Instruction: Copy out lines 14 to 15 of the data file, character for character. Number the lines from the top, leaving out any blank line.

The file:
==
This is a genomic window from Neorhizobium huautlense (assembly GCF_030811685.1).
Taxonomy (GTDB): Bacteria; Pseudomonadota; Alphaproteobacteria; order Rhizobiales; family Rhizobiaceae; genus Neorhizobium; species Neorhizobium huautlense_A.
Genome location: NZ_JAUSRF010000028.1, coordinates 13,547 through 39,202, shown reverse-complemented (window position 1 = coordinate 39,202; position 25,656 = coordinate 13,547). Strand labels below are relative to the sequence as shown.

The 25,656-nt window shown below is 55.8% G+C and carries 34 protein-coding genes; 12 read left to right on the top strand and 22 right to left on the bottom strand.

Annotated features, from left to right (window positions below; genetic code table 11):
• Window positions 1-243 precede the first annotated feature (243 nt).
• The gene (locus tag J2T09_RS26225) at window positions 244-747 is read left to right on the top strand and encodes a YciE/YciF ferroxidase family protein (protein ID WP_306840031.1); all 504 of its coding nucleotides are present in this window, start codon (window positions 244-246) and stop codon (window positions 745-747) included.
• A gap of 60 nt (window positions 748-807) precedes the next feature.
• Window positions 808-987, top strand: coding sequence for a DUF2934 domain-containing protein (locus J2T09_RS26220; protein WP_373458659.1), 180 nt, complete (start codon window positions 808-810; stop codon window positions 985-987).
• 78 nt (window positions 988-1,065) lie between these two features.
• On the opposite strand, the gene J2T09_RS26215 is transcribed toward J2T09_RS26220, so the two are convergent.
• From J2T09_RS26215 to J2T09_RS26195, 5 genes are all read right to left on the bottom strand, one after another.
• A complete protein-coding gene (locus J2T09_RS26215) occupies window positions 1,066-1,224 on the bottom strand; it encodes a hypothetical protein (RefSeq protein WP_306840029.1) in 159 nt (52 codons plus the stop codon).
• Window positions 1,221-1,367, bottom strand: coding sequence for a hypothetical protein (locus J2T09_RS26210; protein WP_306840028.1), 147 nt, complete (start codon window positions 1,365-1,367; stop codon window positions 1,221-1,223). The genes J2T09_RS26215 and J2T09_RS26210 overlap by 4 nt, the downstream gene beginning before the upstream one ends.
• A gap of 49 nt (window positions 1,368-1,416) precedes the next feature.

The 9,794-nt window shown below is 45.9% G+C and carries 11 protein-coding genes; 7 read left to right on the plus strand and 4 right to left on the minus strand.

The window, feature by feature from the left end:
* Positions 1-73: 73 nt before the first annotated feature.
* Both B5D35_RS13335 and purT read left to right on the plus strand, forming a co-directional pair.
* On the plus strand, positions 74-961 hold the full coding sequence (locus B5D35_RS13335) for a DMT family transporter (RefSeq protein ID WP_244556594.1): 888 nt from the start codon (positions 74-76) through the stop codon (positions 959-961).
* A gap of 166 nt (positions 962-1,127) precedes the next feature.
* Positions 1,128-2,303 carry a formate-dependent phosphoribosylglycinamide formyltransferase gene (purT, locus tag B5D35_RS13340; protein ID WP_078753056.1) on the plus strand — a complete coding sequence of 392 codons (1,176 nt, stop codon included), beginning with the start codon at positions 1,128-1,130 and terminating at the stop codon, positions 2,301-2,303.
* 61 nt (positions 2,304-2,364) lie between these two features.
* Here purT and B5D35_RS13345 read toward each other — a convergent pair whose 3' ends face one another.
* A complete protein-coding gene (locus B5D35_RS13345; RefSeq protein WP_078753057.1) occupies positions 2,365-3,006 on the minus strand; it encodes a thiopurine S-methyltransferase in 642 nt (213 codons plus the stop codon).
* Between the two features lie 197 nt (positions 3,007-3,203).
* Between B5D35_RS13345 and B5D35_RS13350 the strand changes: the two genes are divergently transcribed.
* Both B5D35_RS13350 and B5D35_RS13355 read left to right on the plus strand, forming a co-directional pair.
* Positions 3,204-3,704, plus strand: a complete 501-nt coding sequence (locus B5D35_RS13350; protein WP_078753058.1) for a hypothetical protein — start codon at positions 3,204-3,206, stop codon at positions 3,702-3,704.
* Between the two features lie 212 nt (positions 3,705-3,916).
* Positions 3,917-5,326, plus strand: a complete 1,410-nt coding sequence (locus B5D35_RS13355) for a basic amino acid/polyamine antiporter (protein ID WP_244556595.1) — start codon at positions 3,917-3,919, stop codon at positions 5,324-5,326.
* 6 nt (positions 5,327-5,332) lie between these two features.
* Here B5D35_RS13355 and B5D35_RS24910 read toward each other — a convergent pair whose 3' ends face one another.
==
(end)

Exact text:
• Window positions 1,221-1,367, bottom strand: coding sequence for a hypothetical protein (locus J2T09_RS26210; protein WP_306840028.1), 147 nt, complete (start codon window positions 1,365-1,367; stop codon window positions 1,221-1,223). The genes J2T09_RS26215 and J2T09_RS26210 overlap by 4 nt, the downstream gene beginning before the upstream one ends.
• A gap of 49 nt (window positions 1,368-1,416) precedes the next feature.